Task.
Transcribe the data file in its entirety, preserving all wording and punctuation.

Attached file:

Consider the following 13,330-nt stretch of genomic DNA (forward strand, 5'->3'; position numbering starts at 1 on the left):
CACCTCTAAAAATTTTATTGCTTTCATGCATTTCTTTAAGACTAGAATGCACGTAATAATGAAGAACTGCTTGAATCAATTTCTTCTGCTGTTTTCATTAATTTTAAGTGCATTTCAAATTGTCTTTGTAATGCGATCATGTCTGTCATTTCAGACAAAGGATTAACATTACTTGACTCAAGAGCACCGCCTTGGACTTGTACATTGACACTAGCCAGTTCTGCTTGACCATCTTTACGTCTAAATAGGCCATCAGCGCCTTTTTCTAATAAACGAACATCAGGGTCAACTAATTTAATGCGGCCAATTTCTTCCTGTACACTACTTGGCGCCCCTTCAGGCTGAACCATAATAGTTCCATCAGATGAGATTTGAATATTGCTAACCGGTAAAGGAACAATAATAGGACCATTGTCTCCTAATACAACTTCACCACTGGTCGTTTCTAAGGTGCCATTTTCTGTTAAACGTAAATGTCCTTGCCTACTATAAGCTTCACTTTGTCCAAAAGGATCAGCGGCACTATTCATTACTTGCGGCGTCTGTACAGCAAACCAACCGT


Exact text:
Consider the following 13,330-nt stretch of genomic DNA (forward strand, 5'->3'; position numbering starts at 1 on the left):
CACCTCTAAAAATTTTATTGCTTTCATGCATTTCTTTAAGACTAGAATGCACGTAATAATGAAGAACTGCTTGAATCAATTTCTTCTGCTGTTTTCATTAATTTTAAGTGCATTTCAAATTGTCTTTGTAATGCGATCATGTCTGTCATTTCAGACAAAGGATTAACATTACTTGACTCAAGAGCACCGCCTTGGACTTGTACATTGACACTAGCCAGTTCTGCTTGACCATCTTTACGTCTAAATAGGCCATCAGCGCCTTTTTCTAATAAACGAACATCAGGGTCAACTAATTTAATGCGGCCAATTTCTTCCTGTACACTACTTGGCGCCCCTTCAGGCTGAACCATAATAGTTCCATCAGATGAGATTTGAATATTGCTAACCGGTAAAGGAACAATAATAGGACCATTGTCTCCTAATACAACTTCACCACTGGTCGTTTCTAAGGTGCCATTTTCTGTTAAACGTAAATGTCCTTGCCTACTATAAGCTTCACTTTGTCCAAAAGGATCAGCGGCACTATTCATTACTTGCGGCGTCTGTACAGCAAACCAACCGT